Scope of R&D qualifying expenditure - A consultation has been opened on expanding the scope of qualifying expenditures for R&D tax credits to cover data and cloud computing costs. See our separate article on this. 

Carbon Emissions Tax – consultation has been opened on the details of the proposed new environmental tax which is to be brought in if a replacement for the EU Emissions Trading System is not introduced. Initially it will apply to permit holders of UK installations on excess emissions that exceed their annual tax emission allowance from 1 January 2021. The tax could also be extended to include emissions from other sectors in the future. The closing date is 29 September 2020.

Modernisation of stamp taxes on shares framework - HMRC have published a consultation on the future of stamp taxes on transactions in shares and securities, encompassing stamp duty and stamp duty reserve tax. The consultation invites views on the principles and design of a new framework for charging stamp taxes on these transactions. HMRC have been considering modernising stamp duty on shares for some time and the emergency COVID-19 procedures that have temporarily replaced the physical stamping of stock transfer forms have brought this into sharper focus. The consultation closes on 13 October 2020.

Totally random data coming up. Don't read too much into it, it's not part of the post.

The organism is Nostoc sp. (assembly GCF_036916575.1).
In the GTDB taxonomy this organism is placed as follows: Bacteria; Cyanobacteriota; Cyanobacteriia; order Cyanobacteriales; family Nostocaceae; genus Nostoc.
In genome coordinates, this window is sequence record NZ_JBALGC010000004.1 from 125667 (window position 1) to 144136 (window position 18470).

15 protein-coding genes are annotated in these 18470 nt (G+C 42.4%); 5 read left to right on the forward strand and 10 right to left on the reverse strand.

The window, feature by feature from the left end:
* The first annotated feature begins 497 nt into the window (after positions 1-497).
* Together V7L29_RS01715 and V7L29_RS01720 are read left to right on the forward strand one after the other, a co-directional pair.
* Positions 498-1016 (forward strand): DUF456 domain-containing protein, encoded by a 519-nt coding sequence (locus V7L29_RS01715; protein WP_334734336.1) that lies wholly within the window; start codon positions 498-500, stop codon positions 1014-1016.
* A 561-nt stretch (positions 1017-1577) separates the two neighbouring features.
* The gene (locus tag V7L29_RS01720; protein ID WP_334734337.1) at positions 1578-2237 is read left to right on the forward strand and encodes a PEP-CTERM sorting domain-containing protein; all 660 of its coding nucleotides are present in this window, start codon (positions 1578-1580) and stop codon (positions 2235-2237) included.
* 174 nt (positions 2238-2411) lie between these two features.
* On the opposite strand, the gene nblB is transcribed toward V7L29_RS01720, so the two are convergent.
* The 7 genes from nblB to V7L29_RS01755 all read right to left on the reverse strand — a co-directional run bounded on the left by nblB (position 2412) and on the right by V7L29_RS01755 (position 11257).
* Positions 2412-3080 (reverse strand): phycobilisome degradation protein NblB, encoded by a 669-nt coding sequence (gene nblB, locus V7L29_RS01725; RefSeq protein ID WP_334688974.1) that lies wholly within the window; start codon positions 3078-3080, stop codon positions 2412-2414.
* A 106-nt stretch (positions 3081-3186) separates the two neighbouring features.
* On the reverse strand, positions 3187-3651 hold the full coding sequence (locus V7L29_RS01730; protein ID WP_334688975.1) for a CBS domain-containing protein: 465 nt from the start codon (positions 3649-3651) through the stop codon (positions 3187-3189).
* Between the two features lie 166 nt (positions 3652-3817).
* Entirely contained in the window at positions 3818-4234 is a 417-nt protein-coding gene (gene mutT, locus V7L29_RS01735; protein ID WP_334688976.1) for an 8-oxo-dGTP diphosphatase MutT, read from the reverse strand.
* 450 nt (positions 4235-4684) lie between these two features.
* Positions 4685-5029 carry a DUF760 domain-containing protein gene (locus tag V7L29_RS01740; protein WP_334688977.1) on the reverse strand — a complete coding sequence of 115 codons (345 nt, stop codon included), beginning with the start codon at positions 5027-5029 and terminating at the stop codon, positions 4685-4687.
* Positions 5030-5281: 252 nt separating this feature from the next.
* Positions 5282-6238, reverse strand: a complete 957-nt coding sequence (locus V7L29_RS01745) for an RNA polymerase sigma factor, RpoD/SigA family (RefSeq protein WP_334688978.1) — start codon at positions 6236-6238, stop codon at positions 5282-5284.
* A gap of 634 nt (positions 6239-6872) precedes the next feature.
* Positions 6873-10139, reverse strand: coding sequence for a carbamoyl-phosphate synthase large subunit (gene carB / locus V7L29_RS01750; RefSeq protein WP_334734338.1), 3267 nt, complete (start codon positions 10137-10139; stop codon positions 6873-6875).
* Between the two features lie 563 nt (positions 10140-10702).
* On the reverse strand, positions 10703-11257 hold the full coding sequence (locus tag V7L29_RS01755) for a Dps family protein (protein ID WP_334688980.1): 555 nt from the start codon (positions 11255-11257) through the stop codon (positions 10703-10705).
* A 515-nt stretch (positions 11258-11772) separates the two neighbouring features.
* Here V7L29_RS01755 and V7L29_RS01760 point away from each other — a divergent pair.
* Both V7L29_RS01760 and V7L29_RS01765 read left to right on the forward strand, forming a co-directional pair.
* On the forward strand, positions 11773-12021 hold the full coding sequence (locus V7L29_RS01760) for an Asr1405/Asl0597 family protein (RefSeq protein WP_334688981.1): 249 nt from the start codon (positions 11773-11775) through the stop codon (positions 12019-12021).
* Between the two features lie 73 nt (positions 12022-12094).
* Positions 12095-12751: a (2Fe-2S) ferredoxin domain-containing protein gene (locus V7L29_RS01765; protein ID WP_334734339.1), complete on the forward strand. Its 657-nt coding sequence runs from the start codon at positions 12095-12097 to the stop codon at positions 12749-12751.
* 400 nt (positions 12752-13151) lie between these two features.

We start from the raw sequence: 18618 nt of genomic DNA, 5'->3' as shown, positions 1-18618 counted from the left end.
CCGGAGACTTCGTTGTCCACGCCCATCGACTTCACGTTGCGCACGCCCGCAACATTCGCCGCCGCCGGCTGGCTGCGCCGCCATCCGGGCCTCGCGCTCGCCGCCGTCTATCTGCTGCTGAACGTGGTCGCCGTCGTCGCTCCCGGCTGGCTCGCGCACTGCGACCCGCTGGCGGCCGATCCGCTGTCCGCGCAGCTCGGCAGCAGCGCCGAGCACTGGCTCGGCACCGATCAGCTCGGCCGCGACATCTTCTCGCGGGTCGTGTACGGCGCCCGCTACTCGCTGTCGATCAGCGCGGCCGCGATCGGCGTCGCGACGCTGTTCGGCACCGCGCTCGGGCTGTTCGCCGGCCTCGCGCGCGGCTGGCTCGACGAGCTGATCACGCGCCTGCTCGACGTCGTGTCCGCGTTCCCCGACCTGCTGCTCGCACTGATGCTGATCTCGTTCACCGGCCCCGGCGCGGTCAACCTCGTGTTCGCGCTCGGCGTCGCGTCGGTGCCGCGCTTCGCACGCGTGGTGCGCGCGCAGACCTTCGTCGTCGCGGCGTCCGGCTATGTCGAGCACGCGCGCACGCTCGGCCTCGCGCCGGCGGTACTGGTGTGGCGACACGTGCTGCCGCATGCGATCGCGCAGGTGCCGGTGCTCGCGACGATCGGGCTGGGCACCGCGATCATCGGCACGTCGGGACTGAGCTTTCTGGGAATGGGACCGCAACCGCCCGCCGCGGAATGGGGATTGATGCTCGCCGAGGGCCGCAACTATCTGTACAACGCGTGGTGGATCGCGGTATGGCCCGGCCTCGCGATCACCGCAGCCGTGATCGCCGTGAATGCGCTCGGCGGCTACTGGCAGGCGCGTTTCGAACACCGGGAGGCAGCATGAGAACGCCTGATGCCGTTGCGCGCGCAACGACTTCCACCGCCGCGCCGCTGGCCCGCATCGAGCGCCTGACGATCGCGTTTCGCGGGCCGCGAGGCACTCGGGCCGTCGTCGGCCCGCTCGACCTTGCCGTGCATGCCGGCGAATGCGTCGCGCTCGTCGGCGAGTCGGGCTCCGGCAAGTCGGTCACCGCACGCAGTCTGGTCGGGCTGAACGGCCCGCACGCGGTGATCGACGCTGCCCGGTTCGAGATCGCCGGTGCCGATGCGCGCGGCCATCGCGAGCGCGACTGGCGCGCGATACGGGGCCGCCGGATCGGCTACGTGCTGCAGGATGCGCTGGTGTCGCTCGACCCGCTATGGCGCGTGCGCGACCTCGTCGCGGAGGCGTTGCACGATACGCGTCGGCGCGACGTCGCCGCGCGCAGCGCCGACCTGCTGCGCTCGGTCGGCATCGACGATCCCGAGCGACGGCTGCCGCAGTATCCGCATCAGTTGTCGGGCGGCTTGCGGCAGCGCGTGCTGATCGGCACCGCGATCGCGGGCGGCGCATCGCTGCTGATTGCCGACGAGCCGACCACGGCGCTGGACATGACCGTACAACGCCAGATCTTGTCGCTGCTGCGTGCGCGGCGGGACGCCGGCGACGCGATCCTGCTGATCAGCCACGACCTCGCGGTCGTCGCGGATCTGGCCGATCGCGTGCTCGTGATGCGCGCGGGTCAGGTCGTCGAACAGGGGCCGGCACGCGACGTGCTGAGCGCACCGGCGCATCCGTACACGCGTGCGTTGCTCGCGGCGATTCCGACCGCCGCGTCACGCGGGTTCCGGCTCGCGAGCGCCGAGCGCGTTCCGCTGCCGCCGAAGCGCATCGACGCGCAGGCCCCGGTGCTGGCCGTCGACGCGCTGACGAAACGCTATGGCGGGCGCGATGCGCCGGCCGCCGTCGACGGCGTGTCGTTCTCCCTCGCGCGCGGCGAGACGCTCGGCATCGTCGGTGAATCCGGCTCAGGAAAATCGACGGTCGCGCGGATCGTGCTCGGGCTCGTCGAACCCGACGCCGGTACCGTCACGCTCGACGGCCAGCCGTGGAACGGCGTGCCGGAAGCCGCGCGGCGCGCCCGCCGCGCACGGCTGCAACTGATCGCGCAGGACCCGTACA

There were also consultations announced on the following:

It was also announced that consultations on the alcohol duty structures review and changes to small brewers’ relief would open in the Autumn.

In addition to the new consultations, the Government also published response documents on the following:

The future of tax administration

Finally, L-Day saw HMRC publish a ten year strategy for the future of tax administration. The strategy is to modernise the digital tax system with digital infrastructure and using closer to real-time information. At the heart of HMRC’s plan is the extension of MTD which is discussed in our separate article.

For further information please contact: